Berkeley DB Java Edition 4.1 Improvements

The new release of Berkeley DB Java Edition (JE), Release 4.1, includes several new features which drastically improve out-of-cache performance. When a JE application has a data set that does not fit entirely in cache, and there is no particular working set of data that fits in cache, the application will see the best performance when as much of the internal btree nodes (the index) are kept in cache. 4.1 includes improvements to make JE's cache management more efficient, and provides statistics to help determine cache efficiency.

It's worth giving a shout-out to the Sun ISV Engineering lab people who were invaluable in this effort. They let us use a lot of their big-iron hardware for 3 months of intense tuning and performance analysis, all before the merger was completed.

The first important new feature is Concurrent Eviction. In past releases, cache eviction has been carried out by JE daemon threads, application threads which call JE operations, and an optional single evictor thread. The actual eviction operation was serialized, and could create a bottleneck where many threads could be seen waiting upon the method com.sleepycat.je.evictor.Evictor.doEvict().

In 4.1.6, cache eviction is no longer serialized and can be executed concurrently. In addition, JE now has a dedicated configurable thread pool which will do cache eviction when memory limits are reached. Eviction is done by this dedicated pool, by other JE daemon threads, and by application threads. JE attempts to skew the eviction workload toward the pool and daemon threads, in order to offload application threads.

The second important feature is in-memory btree Internal Node (IN) compression which is targeted at reducing the memory needed to hold these nodes in cache. One of the optimizations reduces the in-memory footprint of an IN when only a small portion of it has been referenced, as would be the case when data records are accessed in a random order, or when a subset of data is accessed. It does not help if the application is doing (e.g.) a database-wide cursor traversal. A second optimization in this area occurs when a key's length is less than or equal to 16 bytes, which can be true either when the key is naturally small, or when key prefixing is enabled through Database.setKeyPrefix().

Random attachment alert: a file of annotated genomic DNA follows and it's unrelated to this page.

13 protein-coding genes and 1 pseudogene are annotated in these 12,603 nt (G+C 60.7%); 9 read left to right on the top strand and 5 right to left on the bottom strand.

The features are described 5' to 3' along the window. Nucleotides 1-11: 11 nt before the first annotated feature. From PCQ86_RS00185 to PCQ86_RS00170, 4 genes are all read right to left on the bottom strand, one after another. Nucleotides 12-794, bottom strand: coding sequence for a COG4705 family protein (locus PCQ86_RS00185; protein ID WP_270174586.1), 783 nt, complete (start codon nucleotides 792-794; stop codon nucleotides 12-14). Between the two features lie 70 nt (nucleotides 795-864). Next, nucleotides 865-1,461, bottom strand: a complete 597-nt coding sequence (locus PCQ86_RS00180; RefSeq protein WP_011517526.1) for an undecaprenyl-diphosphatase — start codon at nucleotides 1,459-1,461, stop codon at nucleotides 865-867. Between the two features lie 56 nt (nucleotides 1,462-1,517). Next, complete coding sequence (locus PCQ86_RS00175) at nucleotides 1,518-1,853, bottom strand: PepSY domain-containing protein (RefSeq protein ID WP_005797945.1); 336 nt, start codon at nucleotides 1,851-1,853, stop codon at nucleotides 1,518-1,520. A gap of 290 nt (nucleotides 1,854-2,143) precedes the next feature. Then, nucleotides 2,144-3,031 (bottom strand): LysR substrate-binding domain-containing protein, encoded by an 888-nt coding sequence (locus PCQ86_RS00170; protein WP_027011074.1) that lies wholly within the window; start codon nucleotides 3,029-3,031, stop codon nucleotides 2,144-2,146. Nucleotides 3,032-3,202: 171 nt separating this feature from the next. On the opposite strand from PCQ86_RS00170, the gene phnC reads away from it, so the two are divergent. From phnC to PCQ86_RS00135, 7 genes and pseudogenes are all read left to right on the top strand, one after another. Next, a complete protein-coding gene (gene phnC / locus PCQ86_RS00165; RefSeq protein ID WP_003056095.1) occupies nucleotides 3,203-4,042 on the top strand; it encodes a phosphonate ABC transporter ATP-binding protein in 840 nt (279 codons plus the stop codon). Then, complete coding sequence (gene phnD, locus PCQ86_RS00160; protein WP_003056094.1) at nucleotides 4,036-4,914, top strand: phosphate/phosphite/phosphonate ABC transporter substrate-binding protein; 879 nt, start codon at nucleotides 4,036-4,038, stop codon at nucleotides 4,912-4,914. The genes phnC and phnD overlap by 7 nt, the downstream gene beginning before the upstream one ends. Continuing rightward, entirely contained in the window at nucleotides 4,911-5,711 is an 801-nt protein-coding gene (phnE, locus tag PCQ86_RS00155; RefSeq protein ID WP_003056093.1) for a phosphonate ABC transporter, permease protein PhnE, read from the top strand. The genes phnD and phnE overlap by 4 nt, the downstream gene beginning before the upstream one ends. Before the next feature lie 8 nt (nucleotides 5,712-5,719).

A user ran tests comparing JE 4.0.103 and JE 4.1 in a read-only workload and shared the results with us. When the database fits completely in the cache (4 GB of memory), performance is about the same. Dropping the cache to 2 GB (all INs still fit into memory), performance (throughput and latency) improves 5%. When the cache is further reduced to various values between 1 GB and 512 MB (only some of the INs fit in memory), performance improves more than 3x.

One other interesting note about these tests is that the test configuration has enough memory to hold the database in the file system cache (even though they did not allocate enough memory to the JE cache to hold all of the database). The net of this is that there is no "true" IO occurring, but rather all IO is only to the file system cache. By putting the data in the file system cache rather than on the Java heap (and therefore the JE cache), GC overhead is reduced while still maintaining "in-memory" performance (since the data was in the file system cache).

What is also interesting about this is that the existing JE-tuning adage that out-of-cache scenarios should adjust the je.evictor.lruOnly and je.evictor.nodesPerScan parameters is changing. By varying these values in 4.1 from the recommended norms (false and 100, respectively), the user is able to achieve even better performance. We will of course be updating our FAQ entries to state the new recommended values.

Naturally we're very excited about these results and want to share them with you. Stay tuned for more news when we have the results of read/write workloads.

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